Roast Beef a Classic Comfort Food

Photo by Gayle Martin

Sometimes I wonder if I may have been a cannibal in a previous life. I’ve always preferred my beef cooked rare. Whether it’s a T-bone, a rib eye, or roast beef, for me it always tastes best when it’s rare or medium rare.

Roast beef was a staple on our dinner table when I was growing up. It’s so versatile and it comes in many cuts, such as tri-tip, chuck roast, and rump roasts. My personal favorite is prime rib, which I sometimes order on special occasions when I’m eating out. At home I prefer the top round. If it’s unavailable, or too expensive, I can make do with a bottom round. Both cuts are flavorful and reasonably priced. 

The secret to cooking any roast, regardless of the cut, is a good meat thermometer. It takes the out guesswork, giving you the best results. I bake my roasts in a 350 degree Fahrenheit oven, and set the timer to allow 20 to 30 minutes per pound.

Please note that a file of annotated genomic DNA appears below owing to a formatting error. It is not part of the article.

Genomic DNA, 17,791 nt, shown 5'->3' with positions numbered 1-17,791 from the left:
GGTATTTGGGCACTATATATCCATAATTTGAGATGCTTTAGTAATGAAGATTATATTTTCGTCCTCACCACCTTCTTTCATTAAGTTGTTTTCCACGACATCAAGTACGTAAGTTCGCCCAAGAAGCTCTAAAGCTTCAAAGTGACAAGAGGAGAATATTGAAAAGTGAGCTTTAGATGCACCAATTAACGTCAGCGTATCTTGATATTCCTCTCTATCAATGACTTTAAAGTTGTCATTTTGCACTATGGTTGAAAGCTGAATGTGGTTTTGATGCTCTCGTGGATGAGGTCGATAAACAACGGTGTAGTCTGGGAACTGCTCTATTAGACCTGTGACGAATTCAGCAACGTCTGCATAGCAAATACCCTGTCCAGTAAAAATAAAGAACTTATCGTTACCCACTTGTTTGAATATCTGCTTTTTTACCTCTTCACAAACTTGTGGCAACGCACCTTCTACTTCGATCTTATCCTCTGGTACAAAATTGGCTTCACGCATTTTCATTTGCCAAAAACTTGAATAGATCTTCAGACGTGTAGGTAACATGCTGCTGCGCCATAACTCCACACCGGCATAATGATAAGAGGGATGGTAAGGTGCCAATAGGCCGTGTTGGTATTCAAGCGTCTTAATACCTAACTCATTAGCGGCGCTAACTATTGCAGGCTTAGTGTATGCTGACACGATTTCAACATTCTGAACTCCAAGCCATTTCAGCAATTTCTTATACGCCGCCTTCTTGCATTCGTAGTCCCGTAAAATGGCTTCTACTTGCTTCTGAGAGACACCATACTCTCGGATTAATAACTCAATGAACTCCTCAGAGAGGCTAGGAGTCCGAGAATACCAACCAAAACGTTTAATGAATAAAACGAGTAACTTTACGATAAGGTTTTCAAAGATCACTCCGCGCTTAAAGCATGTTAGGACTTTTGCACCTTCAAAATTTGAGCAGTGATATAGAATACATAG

For rare to medium rare, I roast the meat until it reaches an internal temperature between 115 and 140 degrees Fahrenheit. Those who prefer medium should cook it until it reaches 145 to 170 degrees, with well done being 170 degrees and above. 

Once the desired internal temperature is reached I remove the roast from the oven and allow it to rest for about 10 minutes before carving. Add some mashed potatoes and gravy, and you’ll have yourself a delicious plate of good, old-fashioned comfort food.

One final note. You can alway cook your roast a little longer if it’s too rare, but if it overcooks you can’t go back and fix it. Be sure to keep a close watch while it’s roasting. 

Gayle Martin